01 August 2018

10 Tips for Helping BIG Kids Manage Themselves at HOME

TOP 10 Tips for helping BIG KIDS Manage Themselves at HOME

1. Teach them to use their phone/iPod clock. Alarms, timers, and reminders can all be used to help kids manage themselves.  Teach kids to set an alarm to wake themselves in the morning, or to alert them it's time to go to practice.  They can use a timer to manage the amount of time spent on video games, or practicing instruments, or memorizing vocabulary or math facts. The reminder app is super helpful, too! If your child has a weekly homework assignment, set a weekly reminder to go off each week to remind them to do it.  Do they have a recurring activity?  You can set reminders to go on bi-weekly, or just certain days.  This may be my FAVORITE tool on iPhones!

2. Set up a "homework zone" in your house.  This is a tip I share with all parents at Open House.  I have my kids do their homework in one designated spot-the dining room.  In the dining room, I have one drawer filled with school supplies, such as loose-leaf paper, pencils, glue, a calculator, highlighters, etc.  When the kids sit down to do homework, there is no excuse about not having a pencil, or time wasted looking all over the house for the needed tool.  They know my expectation is for them to sit in the dining room where there are very few distractions, and get their stuff done.  I'm nearby for help as needed, but there isn't a TV or toys to distract them, and anything they need is in one place.  Choose any location that works in your home, but keeping it stocked and free from distractions will help your kids work efficiently!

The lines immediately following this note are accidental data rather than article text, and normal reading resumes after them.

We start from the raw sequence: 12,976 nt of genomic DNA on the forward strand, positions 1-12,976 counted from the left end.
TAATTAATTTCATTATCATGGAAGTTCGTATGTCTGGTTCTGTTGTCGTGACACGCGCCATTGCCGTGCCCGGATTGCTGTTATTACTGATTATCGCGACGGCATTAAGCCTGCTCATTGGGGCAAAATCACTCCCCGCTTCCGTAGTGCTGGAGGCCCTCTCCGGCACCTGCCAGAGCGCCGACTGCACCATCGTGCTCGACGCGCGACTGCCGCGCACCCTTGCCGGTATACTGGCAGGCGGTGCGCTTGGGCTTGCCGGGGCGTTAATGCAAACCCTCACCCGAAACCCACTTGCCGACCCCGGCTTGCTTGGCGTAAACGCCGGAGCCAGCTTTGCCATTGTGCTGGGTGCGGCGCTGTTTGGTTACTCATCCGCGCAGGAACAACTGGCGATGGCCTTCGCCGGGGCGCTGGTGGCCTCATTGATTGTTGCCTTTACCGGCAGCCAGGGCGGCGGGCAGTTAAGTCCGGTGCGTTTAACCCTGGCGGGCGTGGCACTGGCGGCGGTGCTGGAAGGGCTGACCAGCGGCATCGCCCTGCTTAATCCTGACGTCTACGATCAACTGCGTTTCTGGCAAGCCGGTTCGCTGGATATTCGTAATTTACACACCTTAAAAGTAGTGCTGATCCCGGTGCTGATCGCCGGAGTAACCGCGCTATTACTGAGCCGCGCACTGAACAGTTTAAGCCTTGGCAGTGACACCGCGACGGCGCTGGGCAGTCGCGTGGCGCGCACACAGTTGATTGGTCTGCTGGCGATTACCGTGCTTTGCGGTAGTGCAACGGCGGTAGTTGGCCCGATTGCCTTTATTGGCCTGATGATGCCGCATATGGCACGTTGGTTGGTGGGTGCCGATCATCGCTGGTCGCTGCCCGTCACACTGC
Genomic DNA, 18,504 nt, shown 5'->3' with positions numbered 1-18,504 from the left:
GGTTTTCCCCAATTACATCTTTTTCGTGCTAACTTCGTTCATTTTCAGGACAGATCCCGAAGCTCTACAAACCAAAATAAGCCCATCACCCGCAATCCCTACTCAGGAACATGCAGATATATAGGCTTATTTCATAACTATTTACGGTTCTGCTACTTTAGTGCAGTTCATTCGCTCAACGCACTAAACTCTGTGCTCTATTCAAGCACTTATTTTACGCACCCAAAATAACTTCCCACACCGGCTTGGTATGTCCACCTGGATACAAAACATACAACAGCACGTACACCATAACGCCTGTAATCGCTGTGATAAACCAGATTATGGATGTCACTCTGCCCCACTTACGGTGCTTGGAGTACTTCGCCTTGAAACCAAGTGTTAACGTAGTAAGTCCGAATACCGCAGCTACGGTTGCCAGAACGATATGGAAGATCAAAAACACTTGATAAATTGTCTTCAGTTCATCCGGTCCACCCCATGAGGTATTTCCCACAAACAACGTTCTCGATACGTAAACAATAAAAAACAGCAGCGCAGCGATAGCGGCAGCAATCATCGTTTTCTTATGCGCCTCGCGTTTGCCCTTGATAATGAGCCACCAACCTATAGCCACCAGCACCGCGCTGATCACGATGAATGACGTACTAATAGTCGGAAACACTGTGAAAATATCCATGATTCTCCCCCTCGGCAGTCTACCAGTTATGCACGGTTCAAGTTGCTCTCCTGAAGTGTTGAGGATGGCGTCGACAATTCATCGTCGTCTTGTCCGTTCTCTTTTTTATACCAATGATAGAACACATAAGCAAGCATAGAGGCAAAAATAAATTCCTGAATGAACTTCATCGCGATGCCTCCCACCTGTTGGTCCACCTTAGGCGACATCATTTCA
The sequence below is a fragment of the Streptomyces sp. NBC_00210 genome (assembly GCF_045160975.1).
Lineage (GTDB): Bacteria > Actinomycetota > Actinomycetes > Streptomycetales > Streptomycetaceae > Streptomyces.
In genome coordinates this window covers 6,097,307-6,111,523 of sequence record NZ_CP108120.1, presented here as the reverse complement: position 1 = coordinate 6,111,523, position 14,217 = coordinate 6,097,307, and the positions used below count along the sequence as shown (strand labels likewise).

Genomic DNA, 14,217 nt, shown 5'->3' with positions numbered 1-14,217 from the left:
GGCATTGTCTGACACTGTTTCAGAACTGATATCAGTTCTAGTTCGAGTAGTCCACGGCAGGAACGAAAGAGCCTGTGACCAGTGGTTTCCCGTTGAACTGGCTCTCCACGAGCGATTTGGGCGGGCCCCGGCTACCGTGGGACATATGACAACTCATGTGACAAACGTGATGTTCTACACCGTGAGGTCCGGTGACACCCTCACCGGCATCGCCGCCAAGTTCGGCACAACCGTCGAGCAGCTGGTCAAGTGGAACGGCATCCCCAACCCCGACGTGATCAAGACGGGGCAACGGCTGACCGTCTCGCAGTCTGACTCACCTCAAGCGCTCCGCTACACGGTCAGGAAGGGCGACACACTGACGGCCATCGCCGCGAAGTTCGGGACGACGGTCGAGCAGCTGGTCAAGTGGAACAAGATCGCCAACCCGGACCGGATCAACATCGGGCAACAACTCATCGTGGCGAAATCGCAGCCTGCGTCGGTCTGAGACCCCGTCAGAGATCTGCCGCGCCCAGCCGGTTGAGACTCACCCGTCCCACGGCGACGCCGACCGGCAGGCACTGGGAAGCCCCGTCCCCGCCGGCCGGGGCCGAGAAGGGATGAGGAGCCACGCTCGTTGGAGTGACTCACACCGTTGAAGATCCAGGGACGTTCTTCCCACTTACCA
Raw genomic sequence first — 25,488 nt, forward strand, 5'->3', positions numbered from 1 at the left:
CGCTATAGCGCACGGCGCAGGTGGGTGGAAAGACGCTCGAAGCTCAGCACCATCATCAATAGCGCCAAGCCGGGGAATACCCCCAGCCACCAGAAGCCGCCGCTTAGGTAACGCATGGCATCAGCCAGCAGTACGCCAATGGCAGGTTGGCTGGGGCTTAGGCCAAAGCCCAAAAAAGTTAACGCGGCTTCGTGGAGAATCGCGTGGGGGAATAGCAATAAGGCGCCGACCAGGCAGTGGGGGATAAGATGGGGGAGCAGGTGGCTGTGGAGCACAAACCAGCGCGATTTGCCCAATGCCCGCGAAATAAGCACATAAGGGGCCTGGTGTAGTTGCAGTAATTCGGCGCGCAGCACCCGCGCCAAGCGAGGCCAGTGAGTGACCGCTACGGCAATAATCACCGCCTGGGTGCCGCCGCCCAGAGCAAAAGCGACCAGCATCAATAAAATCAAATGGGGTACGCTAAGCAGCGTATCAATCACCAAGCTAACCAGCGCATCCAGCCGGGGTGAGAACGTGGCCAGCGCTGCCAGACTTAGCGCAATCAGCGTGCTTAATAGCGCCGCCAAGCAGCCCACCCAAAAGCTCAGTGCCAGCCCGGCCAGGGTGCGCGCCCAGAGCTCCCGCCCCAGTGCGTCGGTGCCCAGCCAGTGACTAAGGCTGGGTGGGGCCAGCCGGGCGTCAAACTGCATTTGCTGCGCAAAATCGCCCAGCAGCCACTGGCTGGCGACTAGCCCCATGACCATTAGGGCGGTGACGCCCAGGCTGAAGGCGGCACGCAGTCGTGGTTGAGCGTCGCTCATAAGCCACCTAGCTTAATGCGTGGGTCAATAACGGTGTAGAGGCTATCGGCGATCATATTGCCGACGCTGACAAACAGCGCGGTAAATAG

3. Set up a "Phone-a-Friend" system.  This is a great tool for kids who may have forgotten an assignment at school, or have questions about work that I can't answer.  (I've found this to be especially helpful as my kids get older and their homework gets harder for me!  Middle school math is not my forte, I admit.  I'm useless when my son has Algebra homework.) My kids call or face-time their (trustworthy) friends for homework help, and have been known to use the printer to copy blank worksheets for friends (or receive copies) when they forget something at school.  Screen shots of forgotten textbook pages have also been passed between friends!  Please note, this tip is NOT meant for copying work from someone else! You will have to lay down that law with your kids before teaching them how to do this!

4. Unpack the backpack.  This is such an easy and important task, yet one that often gets skipped! Homework and notes can easily get lost in the depths of a messy backpack.  I've seen students' backpacks filled to bursting with loose papers crumpled up from months ago!  The easiest way to avoid this from happening, is to set a routine of emptying backpacks at least once a week.  (This also helps find missing Tupperware, molding leftovers, etc!)